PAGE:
High Price of Cancer Drugs Is Harming Patients

Zosia Chustecka

May 01, 2013

The extremely high prices of recent cancer drugs "may be causing harm to patients," a large group of international leukemia experts warns.

In a forum article published online April 25 in Blood, the group of 120 experts from around the world discuss the high cost of leukemia drugs, but emphasize that their concerns extend to many other types of cancer drugs.

The high price of drugs has resulted in nonadherence to treatment, they note. In the United States, about 10% of patients fail to take prescribed drugs, largely because of cost. "This is reducing their chances of survival," they point out.

"Advocating for lower drug prices is a necessity to save the lives of patients who cannot afford them," the group writes.

They intend to begin a dialogue by organizing regular meetings with all parties concerned "to address the reasons for high cancer drug prices and offer solutions to reduce them."

The corresponding author for the group is Hagop Kantarjian MD, from the Department of Leukemia at the University of Texas M.D. Andersen Cancer Center in Houston.

Spiraling Cost of Cancer Drugs

Cancer drug prices in particular are sky high; costs have almost doubled over the past decade, from an average of $5000 per month to $10,000 per month.

Eleven of the 12 drugs approved by the US Food and Drug Administration (FDA) last year for various cancer indications were priced above $100,000 per year, the experts note.

There were 3 news drugs approved by the FDA in 2012 for chronic myeloid leukemia (CML) — all BCr-Abl tyrosine kinase inhibitors (TKIs). All were "priced at astronomical levels," they write. Ponatinib (Iclusig, Ariad) costs $138,000 annually, omacetaxine (Synribo, Teva) costs $28,000 for induction and $14,000 for a maintenance course, and bosutinib (Bosulif, Pfizer) costs around $118,000 per year.

Even the original drug in this class, imatinib (Gleevec, Novartis), which was launched in 2001 at a price of $30,000 per year, has had a huge price hike; in 2012, it cost $92,000 per year.

This is despite the fact that all the research costs for imatinib were accounted for in the original price, the experts points out, and that since its launch, the drug has been approved for other indications, so the number of patients taking the drug has increased dramatically. There have been numerous appeals by patients and advocates to lower the price of imatinib, but to no avail, the group reports.

In a letter published in response to the forum article, Hervé Hoppenot, president of Novartis Oncology, emphasized its patient access programs, in which the company provides drugs for free. In the past 5 years, those programs have provided imatinib or its follow-up drug nilotinib (Tasigna) to an average of 5000 uninsured or underinsured American patients annually, he reports. Globally, nearly one third of the imatinib manufactured annually is provided at no cost, which amounts to more than 50,000 patients in more than 80 low-income countries to date, he adds. However, he does not comment on the price of imatinib or explain why it has risen since its launch.

Most Successful Targeted Therapies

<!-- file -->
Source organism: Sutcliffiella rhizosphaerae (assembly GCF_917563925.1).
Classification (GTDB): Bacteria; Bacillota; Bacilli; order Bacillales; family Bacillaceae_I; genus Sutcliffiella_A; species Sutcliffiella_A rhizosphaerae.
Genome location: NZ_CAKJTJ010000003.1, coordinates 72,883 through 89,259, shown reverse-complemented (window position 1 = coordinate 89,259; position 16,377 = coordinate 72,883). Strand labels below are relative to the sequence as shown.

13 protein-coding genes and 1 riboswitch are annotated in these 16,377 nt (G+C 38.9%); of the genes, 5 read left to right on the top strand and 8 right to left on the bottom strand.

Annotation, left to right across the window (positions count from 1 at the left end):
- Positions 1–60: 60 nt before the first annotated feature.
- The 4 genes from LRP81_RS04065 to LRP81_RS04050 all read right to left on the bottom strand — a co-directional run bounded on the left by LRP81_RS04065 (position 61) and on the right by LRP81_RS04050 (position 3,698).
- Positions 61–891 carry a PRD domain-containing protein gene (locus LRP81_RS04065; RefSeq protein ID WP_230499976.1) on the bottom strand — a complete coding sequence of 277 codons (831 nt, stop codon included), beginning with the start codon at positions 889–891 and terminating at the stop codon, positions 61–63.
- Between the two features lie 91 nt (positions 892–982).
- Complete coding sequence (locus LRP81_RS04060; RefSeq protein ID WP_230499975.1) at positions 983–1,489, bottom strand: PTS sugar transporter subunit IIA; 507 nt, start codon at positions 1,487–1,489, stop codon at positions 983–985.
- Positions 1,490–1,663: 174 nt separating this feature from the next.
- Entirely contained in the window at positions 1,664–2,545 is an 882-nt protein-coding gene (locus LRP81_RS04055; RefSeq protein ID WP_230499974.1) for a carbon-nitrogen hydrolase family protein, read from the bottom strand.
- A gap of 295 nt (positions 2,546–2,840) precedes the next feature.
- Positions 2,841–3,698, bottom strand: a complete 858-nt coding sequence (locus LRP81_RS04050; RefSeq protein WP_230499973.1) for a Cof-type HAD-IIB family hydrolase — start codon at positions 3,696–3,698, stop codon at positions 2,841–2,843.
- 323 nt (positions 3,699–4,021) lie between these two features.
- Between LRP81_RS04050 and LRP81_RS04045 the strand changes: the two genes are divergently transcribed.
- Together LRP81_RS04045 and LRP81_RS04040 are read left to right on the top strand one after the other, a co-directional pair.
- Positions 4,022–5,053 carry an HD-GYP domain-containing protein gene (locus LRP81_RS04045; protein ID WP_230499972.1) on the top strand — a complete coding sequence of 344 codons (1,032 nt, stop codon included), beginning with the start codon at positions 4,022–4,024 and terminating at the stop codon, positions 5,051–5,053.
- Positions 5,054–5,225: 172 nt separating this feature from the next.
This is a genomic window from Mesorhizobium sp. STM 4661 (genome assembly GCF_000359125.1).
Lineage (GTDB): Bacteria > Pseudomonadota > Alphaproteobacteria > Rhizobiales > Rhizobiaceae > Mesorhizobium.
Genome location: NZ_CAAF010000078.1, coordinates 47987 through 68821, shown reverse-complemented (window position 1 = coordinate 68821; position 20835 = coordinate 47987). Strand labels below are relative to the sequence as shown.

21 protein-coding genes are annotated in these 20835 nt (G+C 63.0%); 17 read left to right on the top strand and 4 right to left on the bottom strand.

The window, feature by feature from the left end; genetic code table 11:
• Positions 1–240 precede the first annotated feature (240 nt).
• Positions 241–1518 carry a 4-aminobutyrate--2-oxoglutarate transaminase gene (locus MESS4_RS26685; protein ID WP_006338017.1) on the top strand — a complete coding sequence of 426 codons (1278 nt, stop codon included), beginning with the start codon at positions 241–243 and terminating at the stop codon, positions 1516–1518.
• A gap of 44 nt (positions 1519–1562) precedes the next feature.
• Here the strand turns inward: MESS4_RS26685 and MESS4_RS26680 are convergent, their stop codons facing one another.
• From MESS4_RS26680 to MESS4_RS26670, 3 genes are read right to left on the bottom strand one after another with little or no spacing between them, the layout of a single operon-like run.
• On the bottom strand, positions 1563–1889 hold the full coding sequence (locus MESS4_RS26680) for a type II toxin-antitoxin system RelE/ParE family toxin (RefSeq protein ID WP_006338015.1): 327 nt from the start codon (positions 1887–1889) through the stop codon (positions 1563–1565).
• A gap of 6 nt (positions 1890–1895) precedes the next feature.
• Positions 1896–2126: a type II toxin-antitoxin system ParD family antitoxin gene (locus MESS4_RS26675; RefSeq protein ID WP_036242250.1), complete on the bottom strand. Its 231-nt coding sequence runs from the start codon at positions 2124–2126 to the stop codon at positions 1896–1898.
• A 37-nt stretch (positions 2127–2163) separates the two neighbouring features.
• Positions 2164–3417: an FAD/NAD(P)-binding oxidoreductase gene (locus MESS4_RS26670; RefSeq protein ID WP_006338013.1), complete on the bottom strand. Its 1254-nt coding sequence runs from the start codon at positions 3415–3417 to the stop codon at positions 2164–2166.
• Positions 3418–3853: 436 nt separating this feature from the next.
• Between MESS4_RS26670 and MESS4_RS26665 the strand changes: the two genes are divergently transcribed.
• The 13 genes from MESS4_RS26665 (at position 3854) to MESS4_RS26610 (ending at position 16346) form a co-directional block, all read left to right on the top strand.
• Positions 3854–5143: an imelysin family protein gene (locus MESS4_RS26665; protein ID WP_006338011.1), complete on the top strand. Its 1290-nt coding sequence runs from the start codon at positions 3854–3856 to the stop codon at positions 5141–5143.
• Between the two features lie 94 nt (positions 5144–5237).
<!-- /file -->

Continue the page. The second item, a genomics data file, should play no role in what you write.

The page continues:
These TKIs have become the most successful class of targeted therapies ever developed in cancer, exceeding all projected survival expectations, the experts note.

"Patients with CML now live close to normal life spans, as long as they receive the appropriate TKIs and adhere to treatment," they explain.

But therein lies the rub: "Daily therapy is required indefinitely to produce the anticipated benefit of long-term survival."

"Grateful patients may have become the 'financial victims' of the treatment success, having to pay the high price annually to stay alive," they write.

In the United States, patients have to pay out of their own pocket a portion of the cost of the drugs they take — on average 20%.

For a CML patient taking a TKI, the 20% copay amounts to around $20,000 to 30,000 per year (about a quarter to a third of an average household budget).

This is resulting in financial ruin for some patients; medical illness and drug prices are the single-most frequent cause of personal bankruptcy, the group notes.

The high cost is also stopping some patients from taking the drug. The group notes that survival rates are lower in the general population of CML patients in the United States than those reported in clinical trials and from countries such as Sweden, where there is no copayment for medicine, and they suspect that lower treatment penetration rates are to blame.

"Unaffordable drug prices in CML may be preventing many patients from accessing these life-saving drugs," the group notes.

"Lowering the prices of TKIs will improve treatment penetration, increase compliance and adherence to treatment, and expand the population of patients with CML who live longer and continue on tyrosine kinase therapy," the experts note. Paradoxically, as a result of all this, lowering the price would ultimately increase revenues to pharmaceutical companies selling these drugs.

Dr. Kantarjian reports receiving research grants from MBS, Novartis, Ariad, and Pfizer, and acting as a (nonpaid) consultant to Novartis.

Blood. Published online April 25, 2013. Abstract, Letter


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